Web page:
Effective Responses Come From Great Preparation

If you face a crisis next year, your efforts today will determine how your response unfolds during that crisis. As an example, how well would most schools handle a two-week media frenzy focused on the tragic discovery of a little girl’s body 100 ft. from an elementary school? That is exactly the challenge posed by factors beyond a district’s control in late 2008, when the body of little Caylee Marie Anthony was dumped near the campus of an elementary school in Orange County, Fla. Fortunately, the Orange County Public School System and their community partners began planning and practicing intensively for a wide range of crisis situations back in 1992. Their efforts since that time created the conditions where this difficult situation could be handled properly. This is particularly true in two areas that are often not fully addressed in school crisis planning — integration of the National Incident Management System (the NIMS), and a robust and carefully developed recovery capability. Orange County Public Schools have worked tirelessly to be up to speed in both areas, as demonstrated by their handling of the Anthony incident.

In a conference call, Keith Baber from the district SAFE team (Student Assistance and Family Empowerment), Katherine Marsh the senior manager of Media Relations for the district, Mike Ganio, Joe Mastandrea and Chief Rick Harris from the District Security Office, explained how this chain of events led up to a successful resolution in this case. While the public was exposed to 24-hour intensive media coverage of the tragedy, most people don’t realize how the response to the incident by school officials was a textbook example of how well such a tragic event can be handled by a thoughtfully prepared team approach.

How did a school system and its community partners handle a massive onslaught of reporters, a crime scene 100 ft. from the school’s bus loop and the mental health needs of elementary students, staff and parents affected by such a shocking event? The answer lies in a proactive, pragmatic approach to incidents. All hazard campus crisis planning is supported by an intensive commitment at the district level, in each school, and by a very supportive public safety and emergency management community.

The district developed a comprehensive emergency management plan back in 1992, and the plan was significantly updated when Chief Harris was appointed in 2000. Over the years, the district has continually upgraded and improved the plans with a collaborative commitment by the numerous law enforcement, fire service and emergency management agencies. Mike Ganio also points out that the district is deeply integrated into the Orange County emergency plan. The district provides numerous sheltering sites for evacuees when hurricanes threaten Florida communities. He maintains that this has proven to be a critical link to the district’s high degree of preparedness.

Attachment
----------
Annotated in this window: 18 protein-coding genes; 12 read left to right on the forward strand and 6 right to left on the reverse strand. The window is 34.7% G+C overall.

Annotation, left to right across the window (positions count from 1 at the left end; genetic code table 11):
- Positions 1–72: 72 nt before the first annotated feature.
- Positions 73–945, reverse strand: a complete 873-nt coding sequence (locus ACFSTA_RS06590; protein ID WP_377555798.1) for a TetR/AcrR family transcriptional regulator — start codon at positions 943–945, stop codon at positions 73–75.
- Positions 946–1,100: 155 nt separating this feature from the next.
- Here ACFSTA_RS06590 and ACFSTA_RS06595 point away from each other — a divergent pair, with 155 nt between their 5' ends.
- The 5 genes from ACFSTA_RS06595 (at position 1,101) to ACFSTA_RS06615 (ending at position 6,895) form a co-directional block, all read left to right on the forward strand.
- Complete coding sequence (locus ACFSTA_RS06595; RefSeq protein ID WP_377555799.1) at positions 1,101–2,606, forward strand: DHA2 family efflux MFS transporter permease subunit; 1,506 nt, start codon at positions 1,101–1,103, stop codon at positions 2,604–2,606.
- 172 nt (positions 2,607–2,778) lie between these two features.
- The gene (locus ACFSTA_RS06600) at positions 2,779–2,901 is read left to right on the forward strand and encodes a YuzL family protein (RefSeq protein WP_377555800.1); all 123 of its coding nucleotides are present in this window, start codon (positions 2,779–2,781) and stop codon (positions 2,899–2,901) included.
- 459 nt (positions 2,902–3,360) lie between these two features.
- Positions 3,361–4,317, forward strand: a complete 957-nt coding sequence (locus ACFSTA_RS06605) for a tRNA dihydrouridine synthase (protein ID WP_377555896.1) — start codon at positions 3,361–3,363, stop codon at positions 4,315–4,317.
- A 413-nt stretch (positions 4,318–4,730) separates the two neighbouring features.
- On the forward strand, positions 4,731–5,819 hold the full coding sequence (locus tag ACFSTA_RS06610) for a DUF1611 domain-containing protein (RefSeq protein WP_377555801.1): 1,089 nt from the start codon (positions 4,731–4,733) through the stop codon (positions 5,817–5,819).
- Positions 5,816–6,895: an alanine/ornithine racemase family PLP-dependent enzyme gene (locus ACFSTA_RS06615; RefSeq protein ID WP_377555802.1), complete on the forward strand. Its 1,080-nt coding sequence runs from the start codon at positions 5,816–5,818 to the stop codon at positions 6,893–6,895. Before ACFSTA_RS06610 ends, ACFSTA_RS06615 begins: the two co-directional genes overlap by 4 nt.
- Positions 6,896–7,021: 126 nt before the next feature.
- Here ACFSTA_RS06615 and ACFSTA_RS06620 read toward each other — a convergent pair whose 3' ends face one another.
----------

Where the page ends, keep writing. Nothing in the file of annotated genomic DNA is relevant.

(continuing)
In addition, the NIMS has been incorporated by a school board resolution as recommended by the United States Department of Education. All administrators have completed FEMA’s IS 100 and 700 online courses, more than 700 school bus drivers have completed IS 100, 200 and 700, and have received classroom training in the NIMS. School Emergency Response Teams, or SERTs, have also trained in the NIMS and completed tabletop exercises to allow them to practice its utilization. Perhaps most impressively, the district participates in three-day unified command courses in partnership with the Orange County Fire Rescue Department and Orange County Sheriff’s Department. Representatives from each agency participate in these courses, which are held two or three times each month. The courses culminate in a functional exercise on the third day. School SERT members participate in the third day of each session to afford them not only advanced training on the NIMS, but an opportunity to practice using the incident command system and unified command with their public safety partners.

To address mental health recovery concerns, the district’s SAFE team is based on the Student Assistance Program model. Mr. Baber emphasized that the team began working immediately with the affected school and continues to provide support today. The SAFE team uses its extensive connections not only with the schools, but also with the community to provide support to classrooms and individuals affected by traumatic events.

The exemplary performance by the SAFE and SERT teams, along with their community partners, in responding to this sad situation is yet another example to prove that schools should and can prepare to handle a wide range of difficult situations. Making it a priority to prepare for crisis situations is the key to success when real events occur.